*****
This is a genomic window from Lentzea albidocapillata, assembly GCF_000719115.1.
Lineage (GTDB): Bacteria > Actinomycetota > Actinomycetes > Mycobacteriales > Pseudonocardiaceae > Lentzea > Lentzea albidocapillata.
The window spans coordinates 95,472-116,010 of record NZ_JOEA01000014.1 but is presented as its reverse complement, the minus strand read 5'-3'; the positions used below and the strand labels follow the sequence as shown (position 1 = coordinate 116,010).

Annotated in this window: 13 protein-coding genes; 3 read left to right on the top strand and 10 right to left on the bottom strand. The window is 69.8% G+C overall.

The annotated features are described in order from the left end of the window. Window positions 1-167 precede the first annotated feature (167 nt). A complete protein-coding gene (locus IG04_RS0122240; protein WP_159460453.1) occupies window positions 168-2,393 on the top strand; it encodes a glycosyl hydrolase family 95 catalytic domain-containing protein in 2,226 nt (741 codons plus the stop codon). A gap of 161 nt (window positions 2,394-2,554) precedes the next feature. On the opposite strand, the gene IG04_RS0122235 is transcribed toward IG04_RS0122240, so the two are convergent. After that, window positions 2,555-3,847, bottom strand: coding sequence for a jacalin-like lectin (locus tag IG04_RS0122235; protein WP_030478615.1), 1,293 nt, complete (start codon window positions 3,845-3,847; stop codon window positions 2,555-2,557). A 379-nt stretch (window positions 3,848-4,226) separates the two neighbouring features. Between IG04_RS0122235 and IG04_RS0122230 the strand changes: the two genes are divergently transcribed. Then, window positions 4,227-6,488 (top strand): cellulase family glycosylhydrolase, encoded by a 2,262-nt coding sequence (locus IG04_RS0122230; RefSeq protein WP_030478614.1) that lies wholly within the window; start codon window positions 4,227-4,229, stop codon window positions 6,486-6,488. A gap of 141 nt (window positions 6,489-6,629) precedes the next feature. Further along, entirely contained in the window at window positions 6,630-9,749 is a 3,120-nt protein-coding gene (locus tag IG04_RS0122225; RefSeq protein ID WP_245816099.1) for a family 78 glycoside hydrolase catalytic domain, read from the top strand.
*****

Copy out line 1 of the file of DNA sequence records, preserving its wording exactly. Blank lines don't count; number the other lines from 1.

This is a genomic window from Lentzea albidocapillata, assembly GCF_000719115.1.